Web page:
How David Ortiz's Injury Impacts the Boston Red Sox's MLB Trade Deadline Plans
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This was supposed to be a happy week for the Boston Red Sox. They had already gotten Jacoby Ellsbury back over the weekend, Carl Crawford was set to be activated on Monday and the plan was to activate Dustin Pedroia on Thursday.
For the first time all season, Boston's lineup was finally going to be at full strength this week.
It figures that they would lose their best hitter just when things were finally starting to shape up. 'Tis the way of things this season in the Hub.
You know the story by now. While rounding second base on Adrian Gonzalez's clutch three-run home run on Monday night against the Chicago White Sox, David Ortiz came up lame with an apparent leg injury. It was later revealed to be an Achilles injury, though thankfully not a crippling wound (think Howard, Ryan).
As reported by The Boston Globe, Ortiz was placed on the 15-day disabled list on Wednesday. He is the 22nd Red Sox player to find his way onto the DL this season, which should give you an idea of why the team has struggled to get high above the .500 mark.
Sox manager Bobby Valentine described Big Papi's injury as a "right strained heel, Achilles’ attachment type thing." It's going to be a week to 10 days before Ortiz is able to take batting practice, which means there's a chance that he could be ready to go by the time his 15 days are up.
But don't hold your breath. Ortiz was wearing a walking boot on Tuesday, and he admitted that he was in a lot of pain.
And Achilles injuries, as any self-respecting sports fan knows, are not to be taken lightly. It's bad enough that they're painful. The true danger is that simple soreness and pain can lead to horrible things like tears and ruptures.
So the Red Sox had better tread carefully with Ortiz. Big Papi himself should literally tread carefully over the next couple of weeks.
What the team's front office has to decide in the meantime is whether it needs to adjust its plans for the trade deadline. With Ortiz out, is it now in their interest to go acquire another bat?
That's not likely.
Like, at all.
Even without Ortiz, who ranks first in the American League in OPS at 1.024, the Red Sox have more than enough offense. They lead the majors in runs scored, and they rank fourth in MLB in both team batting average and team slugging percentage.
Ortiz's injury would have been catastrophic a couple weeks ago, but not so much now. Ellsbury and Crawford are both back, and it's already apparent that having the two of them together at the top of the lineup is going to cause a lot of problems for Boston's opponents. The word from the Globe is that Pedroia will indeed be activated ahead of Thursday night's game against the White Sox.
And Gonzalez, suddenly, is on fire. As Brian McPherson of the Providence Journal pointed out on Wednesday night, Gonzalez has been on a tear ever since he last played in right field. Over his last 23 games, Gonzalez has hit at .404/.423/.553 with three homers and 19 RBI, according to Baseball-Reference.com.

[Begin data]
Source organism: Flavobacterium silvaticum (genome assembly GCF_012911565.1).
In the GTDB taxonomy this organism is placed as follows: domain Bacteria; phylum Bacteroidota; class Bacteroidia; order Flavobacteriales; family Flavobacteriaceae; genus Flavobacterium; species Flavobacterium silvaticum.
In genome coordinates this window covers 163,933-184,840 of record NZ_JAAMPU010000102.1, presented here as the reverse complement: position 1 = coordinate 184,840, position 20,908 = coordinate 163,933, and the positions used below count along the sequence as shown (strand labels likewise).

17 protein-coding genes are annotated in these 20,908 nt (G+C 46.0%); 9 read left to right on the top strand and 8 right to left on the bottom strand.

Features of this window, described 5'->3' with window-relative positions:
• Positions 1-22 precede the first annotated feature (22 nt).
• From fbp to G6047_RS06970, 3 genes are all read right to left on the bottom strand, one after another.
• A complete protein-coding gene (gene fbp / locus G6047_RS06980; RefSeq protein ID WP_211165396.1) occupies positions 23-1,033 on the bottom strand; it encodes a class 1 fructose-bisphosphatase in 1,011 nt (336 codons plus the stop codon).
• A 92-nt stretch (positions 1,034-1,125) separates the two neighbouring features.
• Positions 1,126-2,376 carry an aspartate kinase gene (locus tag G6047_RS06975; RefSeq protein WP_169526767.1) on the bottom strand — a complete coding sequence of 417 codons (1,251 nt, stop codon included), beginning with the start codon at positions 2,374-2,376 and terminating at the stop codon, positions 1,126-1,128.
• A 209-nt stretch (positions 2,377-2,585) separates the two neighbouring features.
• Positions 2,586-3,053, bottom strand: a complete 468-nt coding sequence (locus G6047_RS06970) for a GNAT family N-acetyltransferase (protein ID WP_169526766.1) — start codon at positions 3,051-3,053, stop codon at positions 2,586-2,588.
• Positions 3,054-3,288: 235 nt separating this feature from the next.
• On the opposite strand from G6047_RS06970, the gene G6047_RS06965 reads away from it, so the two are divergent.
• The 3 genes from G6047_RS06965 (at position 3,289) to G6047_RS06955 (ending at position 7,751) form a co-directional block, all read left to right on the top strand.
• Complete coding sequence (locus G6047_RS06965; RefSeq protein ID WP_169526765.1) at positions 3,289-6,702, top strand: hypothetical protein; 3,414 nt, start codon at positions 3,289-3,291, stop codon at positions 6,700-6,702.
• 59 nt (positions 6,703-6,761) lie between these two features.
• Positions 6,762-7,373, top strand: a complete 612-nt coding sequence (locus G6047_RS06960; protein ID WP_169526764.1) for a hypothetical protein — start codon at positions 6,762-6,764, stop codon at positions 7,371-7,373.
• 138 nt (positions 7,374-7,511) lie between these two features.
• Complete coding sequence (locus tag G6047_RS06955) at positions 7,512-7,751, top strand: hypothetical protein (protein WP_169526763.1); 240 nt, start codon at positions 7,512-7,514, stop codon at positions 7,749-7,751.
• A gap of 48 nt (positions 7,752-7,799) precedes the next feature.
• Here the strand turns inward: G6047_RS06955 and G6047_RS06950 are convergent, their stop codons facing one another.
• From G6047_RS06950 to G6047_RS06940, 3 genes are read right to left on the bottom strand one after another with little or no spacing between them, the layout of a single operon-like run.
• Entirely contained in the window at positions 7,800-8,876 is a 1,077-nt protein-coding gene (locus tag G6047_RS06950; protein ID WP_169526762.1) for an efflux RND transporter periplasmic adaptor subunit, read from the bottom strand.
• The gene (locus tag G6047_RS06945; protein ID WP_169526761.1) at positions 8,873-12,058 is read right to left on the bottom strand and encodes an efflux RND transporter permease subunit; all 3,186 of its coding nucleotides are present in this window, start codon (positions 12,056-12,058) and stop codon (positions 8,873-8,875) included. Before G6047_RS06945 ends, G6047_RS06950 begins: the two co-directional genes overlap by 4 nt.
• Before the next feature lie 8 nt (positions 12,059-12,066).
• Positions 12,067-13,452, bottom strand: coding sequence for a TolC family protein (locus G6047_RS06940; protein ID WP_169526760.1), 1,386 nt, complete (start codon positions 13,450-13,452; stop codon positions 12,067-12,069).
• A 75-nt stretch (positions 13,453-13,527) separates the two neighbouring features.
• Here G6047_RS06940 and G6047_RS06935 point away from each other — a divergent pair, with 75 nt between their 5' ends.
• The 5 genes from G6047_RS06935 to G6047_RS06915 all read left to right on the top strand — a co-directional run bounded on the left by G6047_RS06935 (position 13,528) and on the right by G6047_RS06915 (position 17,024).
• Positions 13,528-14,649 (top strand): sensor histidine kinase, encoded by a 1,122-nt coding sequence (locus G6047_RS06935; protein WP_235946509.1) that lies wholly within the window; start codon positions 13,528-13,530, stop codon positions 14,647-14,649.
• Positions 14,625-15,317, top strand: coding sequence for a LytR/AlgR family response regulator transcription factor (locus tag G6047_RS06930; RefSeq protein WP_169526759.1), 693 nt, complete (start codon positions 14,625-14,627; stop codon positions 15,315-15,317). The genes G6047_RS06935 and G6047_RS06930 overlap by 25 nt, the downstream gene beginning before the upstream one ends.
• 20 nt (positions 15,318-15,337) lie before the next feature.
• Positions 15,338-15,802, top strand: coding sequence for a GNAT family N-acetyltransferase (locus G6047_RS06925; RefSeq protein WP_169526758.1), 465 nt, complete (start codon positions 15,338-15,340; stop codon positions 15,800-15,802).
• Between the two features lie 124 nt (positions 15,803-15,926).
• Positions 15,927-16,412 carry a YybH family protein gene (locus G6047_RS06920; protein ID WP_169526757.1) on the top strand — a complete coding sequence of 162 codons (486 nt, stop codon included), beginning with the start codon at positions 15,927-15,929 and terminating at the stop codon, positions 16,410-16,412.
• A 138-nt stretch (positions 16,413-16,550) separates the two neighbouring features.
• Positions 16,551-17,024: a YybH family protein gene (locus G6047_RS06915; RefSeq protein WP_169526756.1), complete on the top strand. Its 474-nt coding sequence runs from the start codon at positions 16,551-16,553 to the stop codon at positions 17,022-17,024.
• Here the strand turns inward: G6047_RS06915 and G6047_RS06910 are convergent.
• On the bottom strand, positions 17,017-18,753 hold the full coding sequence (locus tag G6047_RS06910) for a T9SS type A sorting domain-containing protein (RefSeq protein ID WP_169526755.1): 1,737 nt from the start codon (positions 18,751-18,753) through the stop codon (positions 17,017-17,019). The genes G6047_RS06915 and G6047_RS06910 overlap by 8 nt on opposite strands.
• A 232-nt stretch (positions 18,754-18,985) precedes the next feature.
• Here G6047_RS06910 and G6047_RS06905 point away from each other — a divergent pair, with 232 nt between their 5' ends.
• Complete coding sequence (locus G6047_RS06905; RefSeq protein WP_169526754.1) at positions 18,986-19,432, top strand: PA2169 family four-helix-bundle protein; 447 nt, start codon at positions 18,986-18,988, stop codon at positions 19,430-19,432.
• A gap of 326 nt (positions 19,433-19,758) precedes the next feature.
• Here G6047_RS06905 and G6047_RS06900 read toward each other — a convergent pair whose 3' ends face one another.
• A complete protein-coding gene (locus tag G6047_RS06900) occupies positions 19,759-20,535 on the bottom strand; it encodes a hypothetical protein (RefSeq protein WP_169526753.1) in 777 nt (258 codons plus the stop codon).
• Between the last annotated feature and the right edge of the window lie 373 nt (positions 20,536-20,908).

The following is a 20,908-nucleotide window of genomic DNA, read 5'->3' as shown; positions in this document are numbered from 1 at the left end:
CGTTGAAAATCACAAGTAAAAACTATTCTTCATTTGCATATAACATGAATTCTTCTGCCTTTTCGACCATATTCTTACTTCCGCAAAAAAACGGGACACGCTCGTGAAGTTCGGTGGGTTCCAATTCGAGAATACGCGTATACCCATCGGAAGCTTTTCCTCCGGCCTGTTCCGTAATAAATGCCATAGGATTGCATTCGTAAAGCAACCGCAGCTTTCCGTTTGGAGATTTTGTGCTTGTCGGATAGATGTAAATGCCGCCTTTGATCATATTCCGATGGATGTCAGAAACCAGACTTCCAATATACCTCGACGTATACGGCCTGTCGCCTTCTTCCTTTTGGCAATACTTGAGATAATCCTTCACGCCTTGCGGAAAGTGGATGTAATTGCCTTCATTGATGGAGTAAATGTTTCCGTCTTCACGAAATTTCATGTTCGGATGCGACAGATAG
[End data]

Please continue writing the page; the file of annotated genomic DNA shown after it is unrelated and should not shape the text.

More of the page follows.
As for the DH spot, Mauro Gomez should be able to hold his own in Ortiz's absence. He's a rotten fielder, but he can definitely hit.
So no, don't expect Ben Cherington to start calling around looking for a bat at any point in the next two weeks. The Red Sox have plenty of bats as it is.
If Ortiz's injury changes anything, it'll probably be the team's pursuit of starting-pitching help.
Though Jon Heyman of CBSSports.com has opined that the Red Sox don't need to "rush" into anything seeing as how they already have six viable starting pitchers, it's no secret that Cherington has kicked the tires on some available starting pitchers.
The most notable of the bunch would be MLB ERA leader Ryan Dempster. It was just a couple days ago that ESPN's Buster Olney tweeted that the Red Sox were being "aggressive" in their pursuit of Dempster, who is a free agent at the end of the season.
Olney has also written that he expects the Red Sox to be one of the more aggressive teams in trade talks no matter on whom they're focusing. The AL East crown is out of their reach, but they're only a game off the pace in the AL wild-card chase.
They probably have enough firepower to make the postseason already, but Olney has a point when he says that the Red Sox are obligated to bolster the team's chances of making the playoffs via a deadline trade or two.
Do the Red Sox really need to go get a starting pitcher at the deadline?
After all, the Red Sox have missed the playoffs each of the last two years. That's enough to make the natives restless in and of itself, yet the organization only made things worse by suddenly devolving into a dysfunctional mess this past offseason.
So it was already a good bet that the Red Sox were going to be active at the trade deadline. All Ortiz's injury is going to do, if anything, is make them even more desperate to shake things up.
I shouldn't have to say this seeing as how you should always be doing this during deadline season, but I'll say it anyway:
If you want to talk baseball, hit me up on Twitter.
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